International Rugby League bans trans women from women’s international matches until policy is developed

International Rugby League bans trans women from women’s international matches until policy is developed

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Transgender women will be excluded from sanctioned matches in the women’s international rugby league ‘until further research is completed to enable the IRL to implement a formal transgender inclusion policy’, the League has said Rugby International (IRL) in a press release.

The IRL’s statement on transgender participation came after FINA, the international governing body for elite swimming, said it would only allow swimmers who transitioned before the age of 12 years to participate in women’s events. FINA members voted 71.5% in favor of the new policies.

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A general view of Twickenham, home of England Rugby during the England International match against Barbarians at Twickenham Stadium on June 19, 2022 in London, England.

A general view of Twickenham, home of England Rugby during the England International match against Barbarians at Twickenham Stadium on June 19, 2022 in London, England.
(CameraSport via Getty Images)

The IRL cited the International Olympic Committee’s 2021 publication “Framework on Equity, Non-Discrimination and Inclusion on the Basis of Gender Identity and Sexual Variation” in its decision-making.

“The IOC has concluded that it is up to each sport and its governing body to determine how an athlete can have a disproportionate advantage over their peers – taking into account the different nature of each sport,” the league said.

“In order to avoid unnecessary welfare, legal and reputational risks to International Rugby League competitions and those who participate in them, the IRL believes it is necessary and responsible to consult further and to conduct further research before finalizing its policy.”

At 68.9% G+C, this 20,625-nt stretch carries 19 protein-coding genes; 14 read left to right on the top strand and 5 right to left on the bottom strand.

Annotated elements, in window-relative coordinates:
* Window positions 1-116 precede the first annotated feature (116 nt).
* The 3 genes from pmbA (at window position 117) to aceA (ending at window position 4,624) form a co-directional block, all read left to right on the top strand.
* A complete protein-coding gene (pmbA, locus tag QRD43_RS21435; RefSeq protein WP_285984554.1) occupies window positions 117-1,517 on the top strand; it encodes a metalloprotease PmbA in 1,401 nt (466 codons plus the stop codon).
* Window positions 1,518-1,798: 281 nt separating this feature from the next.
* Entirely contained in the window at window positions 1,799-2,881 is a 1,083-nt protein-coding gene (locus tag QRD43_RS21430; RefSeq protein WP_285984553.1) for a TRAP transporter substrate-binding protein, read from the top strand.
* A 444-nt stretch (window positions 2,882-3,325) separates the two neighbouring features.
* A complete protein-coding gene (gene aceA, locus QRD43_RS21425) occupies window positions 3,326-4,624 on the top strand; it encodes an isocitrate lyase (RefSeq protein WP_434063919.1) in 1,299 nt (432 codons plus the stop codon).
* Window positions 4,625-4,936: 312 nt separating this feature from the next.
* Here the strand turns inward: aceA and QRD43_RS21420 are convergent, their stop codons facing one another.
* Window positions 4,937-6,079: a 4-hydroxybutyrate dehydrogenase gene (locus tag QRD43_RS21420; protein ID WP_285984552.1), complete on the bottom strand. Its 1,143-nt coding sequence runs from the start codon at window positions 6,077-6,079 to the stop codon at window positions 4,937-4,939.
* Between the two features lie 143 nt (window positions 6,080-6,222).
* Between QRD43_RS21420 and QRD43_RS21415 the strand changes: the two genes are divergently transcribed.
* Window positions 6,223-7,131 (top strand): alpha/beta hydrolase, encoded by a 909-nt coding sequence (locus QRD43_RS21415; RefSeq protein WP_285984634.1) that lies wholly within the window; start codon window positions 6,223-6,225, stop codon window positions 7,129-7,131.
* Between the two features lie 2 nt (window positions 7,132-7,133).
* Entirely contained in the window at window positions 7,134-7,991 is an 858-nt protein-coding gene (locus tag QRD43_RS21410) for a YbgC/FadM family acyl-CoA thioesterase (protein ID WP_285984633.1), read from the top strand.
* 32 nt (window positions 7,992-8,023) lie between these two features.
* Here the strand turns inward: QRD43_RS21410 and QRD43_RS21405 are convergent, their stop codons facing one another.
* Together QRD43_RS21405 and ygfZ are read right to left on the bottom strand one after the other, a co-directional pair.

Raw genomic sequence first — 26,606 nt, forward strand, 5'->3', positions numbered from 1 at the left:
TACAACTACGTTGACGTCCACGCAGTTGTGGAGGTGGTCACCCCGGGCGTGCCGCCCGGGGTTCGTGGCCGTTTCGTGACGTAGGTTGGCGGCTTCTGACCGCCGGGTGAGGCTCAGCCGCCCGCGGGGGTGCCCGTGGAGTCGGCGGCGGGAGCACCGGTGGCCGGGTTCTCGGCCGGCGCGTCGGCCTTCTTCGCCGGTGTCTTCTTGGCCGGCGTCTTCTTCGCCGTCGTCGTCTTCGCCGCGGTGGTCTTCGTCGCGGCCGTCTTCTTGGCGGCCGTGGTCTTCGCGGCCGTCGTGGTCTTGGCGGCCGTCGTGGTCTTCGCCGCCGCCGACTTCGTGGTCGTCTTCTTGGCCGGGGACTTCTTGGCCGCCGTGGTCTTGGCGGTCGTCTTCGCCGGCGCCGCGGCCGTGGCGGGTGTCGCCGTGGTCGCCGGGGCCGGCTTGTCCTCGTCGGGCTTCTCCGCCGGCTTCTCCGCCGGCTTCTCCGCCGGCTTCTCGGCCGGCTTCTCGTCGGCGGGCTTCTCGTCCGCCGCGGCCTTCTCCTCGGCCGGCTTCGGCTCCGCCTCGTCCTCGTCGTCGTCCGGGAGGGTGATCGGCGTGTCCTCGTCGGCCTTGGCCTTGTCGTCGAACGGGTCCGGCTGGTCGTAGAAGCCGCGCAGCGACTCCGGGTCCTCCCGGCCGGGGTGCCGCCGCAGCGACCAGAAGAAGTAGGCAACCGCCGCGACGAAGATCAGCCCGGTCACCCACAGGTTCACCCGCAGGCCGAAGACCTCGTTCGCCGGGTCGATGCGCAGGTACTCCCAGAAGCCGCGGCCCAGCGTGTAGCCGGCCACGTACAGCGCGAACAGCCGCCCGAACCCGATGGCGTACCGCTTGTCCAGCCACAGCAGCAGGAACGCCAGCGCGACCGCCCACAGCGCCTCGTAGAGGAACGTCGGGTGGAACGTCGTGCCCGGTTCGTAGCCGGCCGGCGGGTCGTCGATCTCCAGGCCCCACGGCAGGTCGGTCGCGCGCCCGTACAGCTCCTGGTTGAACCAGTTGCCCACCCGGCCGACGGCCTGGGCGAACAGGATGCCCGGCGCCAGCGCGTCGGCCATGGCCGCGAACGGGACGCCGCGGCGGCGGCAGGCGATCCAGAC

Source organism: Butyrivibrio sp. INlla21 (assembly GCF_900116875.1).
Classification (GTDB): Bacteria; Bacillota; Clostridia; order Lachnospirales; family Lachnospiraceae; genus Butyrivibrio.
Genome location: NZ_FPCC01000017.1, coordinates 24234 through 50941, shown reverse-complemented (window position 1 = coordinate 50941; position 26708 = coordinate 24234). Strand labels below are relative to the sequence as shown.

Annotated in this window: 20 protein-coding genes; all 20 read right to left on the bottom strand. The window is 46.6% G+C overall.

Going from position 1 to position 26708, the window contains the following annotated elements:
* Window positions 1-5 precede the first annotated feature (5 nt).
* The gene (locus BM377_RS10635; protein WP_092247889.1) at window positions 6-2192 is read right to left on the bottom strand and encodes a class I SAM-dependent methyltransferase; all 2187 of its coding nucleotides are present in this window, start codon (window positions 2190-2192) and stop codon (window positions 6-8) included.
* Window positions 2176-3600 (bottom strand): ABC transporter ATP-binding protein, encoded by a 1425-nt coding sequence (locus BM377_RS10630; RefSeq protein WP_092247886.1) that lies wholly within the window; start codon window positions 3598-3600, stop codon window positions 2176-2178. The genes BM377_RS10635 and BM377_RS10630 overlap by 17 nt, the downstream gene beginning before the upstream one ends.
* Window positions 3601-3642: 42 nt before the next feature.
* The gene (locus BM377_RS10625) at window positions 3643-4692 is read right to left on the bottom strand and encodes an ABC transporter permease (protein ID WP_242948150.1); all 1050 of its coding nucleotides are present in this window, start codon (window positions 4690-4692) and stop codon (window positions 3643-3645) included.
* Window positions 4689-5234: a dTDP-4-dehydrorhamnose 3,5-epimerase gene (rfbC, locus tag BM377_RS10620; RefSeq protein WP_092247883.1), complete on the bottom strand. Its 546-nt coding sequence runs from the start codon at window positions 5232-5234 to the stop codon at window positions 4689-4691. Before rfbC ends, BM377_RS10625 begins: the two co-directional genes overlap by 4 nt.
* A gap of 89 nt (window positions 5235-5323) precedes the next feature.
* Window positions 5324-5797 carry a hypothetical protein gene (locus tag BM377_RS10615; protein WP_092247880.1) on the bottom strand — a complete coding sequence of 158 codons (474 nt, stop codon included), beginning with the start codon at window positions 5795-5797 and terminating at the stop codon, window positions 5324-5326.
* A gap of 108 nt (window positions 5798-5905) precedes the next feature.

The IRL said it would continue to work to develop a fair policy for all.

Lewis Ludlam of England warms up before the England International match against Barbarians at Twickenham Stadium on June 19, 2022 in London, England.

Lewis Ludlam of England warms up before the England International match against Barbarians at Twickenham Stadium on June 19, 2022 in London, England.
(RFU/The RFU Collection via Getty Images)

“To achieve this, the IRL will seek to work with the eight finalists of the Women’s Rugby World Cup 2021 to obtain data to inform a future trans-women inclusion policy in 2023, which takes into consideration the unique characteristics of rugby league,” the IRL said. .

FINA FACES NEW ‘GENDER INCLUSION POLICY’ FOR TRANSGENDER SWIMMERS

FINA’s announcement fell on Sunday.

There was also a proposal for a new “open competition policy”. The organization said it was setting up “a new task force that will spend the next six months looking at the most effective ways to implement this new category.”

In the 24-page policy released Sunday, FINA said transgender women and athletes whose legal sex and/or gender identity is female may participate in FINA-sanctioned events if “they can establish at FINA’s comfortable satisfaction that they experienced no part of male puberty beyond Tanner Stage 2 or before age 12, whichever is later.”

A logo of the is the international governing body for swimming, diving, water polo, synchronized swimming and open water swimming, FINA is displayed during the FINA World Championships in Rome on July 25, 2009.

A logo of the is the international governing body for swimming, diving, water polo, synchronized swimming and open water swimming, FINA is displayed during the FINA World Championships in Rome on July 25, 2009.
(MARTIN OFFICE/AFP via Getty Images)

The athlete must produce evidence that he has “complete androgen insensitivity and therefore cannot experience male puberty” or “that he is androgen sensitive but male puberty has been suppressed from Tanner stage 2 or before the age of 12, whichever is later, and has since continuously maintained their serum (or plasma) testosterone levels below 2.5 nmol/L”, or “a deviation deviation from the requirement of less than 2.5 nmol/L may result in retrospective disqualification of results and/or a period of prospective ineligibility, or ┬╗ intentional deviation from the requirement of less than 2.5 nmol/L may result in retrospective disqualification of results and a period of prospective Ineligibility equal to or proportional to the length of the periods imposed under FINA RDC for intentional anti-doping rule violations involving anabolic steroids.”

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Transgender athletes who do not meet the eligibility criteria can participate in “any open event” that the organization may develop in the future.

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